There is something about my living babies newborn heads that takes me back to my first born. In the middle of the night I cradle Ainsleigh's head - after nursing, when I wake up scared (it still happens all these years later), when the fear of losing these precious people makes sleep impossible, when baby girl is a little fussy and won't settle - and I think of Charlotte. I remember her head because it is the part of her I touched the longest when she still had breath in her lungs and a beating heart. I held it as I pushed at the end of my labor, and when she was handed to me the feeling of her head cradled in my hand was branded on my heart. It is the easiest memory of her to recall. So much has faded, but I can still vividly remember her tiny head pressed against my chest with my left hand.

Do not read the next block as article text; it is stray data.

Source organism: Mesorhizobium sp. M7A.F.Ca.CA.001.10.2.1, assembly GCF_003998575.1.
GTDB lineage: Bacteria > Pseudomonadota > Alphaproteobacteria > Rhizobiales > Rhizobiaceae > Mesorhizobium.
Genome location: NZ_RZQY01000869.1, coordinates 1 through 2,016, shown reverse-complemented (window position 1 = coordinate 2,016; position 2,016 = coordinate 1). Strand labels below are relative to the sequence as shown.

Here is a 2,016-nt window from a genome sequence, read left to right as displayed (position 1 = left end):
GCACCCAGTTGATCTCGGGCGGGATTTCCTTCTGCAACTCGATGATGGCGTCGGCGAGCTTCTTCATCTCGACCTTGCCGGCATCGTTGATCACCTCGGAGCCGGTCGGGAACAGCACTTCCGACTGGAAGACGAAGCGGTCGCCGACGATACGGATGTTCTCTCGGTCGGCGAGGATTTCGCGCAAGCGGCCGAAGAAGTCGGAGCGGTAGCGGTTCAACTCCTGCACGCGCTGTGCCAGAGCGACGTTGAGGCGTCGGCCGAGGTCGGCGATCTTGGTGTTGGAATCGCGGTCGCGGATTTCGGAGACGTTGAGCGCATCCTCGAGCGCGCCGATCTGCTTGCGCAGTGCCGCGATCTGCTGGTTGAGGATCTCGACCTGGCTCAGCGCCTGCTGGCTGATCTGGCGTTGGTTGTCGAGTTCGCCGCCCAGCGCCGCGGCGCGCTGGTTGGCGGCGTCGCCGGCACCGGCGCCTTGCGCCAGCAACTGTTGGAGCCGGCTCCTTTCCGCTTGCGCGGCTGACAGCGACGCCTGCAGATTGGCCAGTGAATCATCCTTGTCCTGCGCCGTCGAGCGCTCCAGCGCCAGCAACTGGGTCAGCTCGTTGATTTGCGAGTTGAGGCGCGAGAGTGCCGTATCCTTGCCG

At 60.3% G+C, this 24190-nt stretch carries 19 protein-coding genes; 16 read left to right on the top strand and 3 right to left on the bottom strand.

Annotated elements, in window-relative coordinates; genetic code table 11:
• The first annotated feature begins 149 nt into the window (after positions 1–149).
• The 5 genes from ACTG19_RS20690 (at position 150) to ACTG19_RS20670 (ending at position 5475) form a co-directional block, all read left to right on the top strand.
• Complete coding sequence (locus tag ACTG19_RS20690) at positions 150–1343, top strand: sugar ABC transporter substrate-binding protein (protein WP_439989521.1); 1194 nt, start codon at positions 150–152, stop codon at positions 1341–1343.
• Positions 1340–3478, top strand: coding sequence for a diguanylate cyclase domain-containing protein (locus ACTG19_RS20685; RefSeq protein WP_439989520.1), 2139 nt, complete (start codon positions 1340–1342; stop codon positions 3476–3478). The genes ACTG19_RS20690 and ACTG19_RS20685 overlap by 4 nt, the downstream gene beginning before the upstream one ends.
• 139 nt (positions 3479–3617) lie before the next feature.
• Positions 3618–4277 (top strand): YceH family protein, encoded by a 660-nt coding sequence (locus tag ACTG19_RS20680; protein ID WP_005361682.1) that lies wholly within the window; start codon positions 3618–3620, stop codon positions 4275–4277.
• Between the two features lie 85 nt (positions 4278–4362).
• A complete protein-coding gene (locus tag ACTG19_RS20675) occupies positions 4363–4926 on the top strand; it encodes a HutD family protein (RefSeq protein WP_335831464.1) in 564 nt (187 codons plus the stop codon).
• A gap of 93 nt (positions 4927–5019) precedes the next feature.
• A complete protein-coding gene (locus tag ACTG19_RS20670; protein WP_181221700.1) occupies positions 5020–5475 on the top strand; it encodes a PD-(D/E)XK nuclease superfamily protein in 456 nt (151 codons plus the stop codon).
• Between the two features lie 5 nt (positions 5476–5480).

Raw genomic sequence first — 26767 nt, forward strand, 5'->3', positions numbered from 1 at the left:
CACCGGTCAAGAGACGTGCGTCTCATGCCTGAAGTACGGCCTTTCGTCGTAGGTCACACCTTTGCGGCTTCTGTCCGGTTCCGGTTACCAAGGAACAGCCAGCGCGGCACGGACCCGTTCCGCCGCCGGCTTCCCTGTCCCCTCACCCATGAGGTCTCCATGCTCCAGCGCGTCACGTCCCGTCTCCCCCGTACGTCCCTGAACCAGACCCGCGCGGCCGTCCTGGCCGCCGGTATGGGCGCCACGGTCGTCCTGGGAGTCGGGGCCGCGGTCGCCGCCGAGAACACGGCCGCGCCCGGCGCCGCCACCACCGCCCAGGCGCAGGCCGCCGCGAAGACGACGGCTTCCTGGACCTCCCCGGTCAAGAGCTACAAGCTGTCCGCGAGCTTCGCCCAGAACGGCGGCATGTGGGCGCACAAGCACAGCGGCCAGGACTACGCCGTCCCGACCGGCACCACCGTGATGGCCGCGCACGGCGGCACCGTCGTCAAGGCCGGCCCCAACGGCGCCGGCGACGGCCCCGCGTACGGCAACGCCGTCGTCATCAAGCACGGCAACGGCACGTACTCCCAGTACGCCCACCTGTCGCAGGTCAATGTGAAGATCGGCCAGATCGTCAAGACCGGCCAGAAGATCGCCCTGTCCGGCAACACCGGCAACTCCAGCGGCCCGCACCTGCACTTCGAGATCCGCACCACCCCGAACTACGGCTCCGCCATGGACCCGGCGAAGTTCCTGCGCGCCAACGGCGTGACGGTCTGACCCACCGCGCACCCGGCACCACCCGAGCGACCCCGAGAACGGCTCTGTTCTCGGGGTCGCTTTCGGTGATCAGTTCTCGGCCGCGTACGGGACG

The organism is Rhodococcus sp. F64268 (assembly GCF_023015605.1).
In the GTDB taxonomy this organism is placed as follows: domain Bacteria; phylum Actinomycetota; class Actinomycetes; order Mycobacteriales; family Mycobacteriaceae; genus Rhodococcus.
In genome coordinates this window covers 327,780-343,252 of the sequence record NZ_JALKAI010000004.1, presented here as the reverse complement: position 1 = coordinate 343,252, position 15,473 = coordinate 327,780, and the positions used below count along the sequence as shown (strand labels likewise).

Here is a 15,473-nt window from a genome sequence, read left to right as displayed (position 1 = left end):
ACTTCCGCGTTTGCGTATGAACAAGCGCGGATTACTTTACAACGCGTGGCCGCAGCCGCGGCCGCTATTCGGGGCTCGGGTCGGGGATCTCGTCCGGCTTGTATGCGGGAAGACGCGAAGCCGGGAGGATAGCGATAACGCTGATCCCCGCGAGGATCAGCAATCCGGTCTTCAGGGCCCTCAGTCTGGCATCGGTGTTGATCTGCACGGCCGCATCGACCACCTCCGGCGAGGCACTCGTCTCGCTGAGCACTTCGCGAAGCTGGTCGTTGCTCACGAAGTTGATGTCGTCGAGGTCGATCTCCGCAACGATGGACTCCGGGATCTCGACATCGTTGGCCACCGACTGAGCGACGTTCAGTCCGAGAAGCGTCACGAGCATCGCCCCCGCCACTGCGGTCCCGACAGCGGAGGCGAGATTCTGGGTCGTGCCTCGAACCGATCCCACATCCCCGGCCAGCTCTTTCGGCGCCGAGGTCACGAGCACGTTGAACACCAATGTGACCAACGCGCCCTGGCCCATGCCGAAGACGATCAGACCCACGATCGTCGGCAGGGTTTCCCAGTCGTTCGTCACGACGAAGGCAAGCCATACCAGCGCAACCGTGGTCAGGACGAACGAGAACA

Baby sleep brings triggers. There are pictures of Ainsleigh I take then hastily delete because she looks dead. In these pictures Ainsleigh's mouth hangs open and I remember how after Charlotte died someone told me that the mouths of the dead do this. One can't close them no matter how much effort is put forth. And so when I see a picture of Ainsleigh with her mouth hanging open I am reminded of Charlotte's pictures, her mouth perpetually open, announcing her as dead.

Most of the time I am fine. But in the middle of the night when all I have lost and all I have gained and the enormous responsibility of feeling grateful for what has been and what came after and what is to come overwhelms I pull Ainsleigh close to me and wrap my hand around her head. And as the warmth of her soft skull seeps into my fingers I find a thread that I can follow to her brother and her sister; a silken connection between siblings who will never be as connected as siblings should be.

Wednesday, November 20, 2013

christmas list: help me choose


Which one?

a)



b)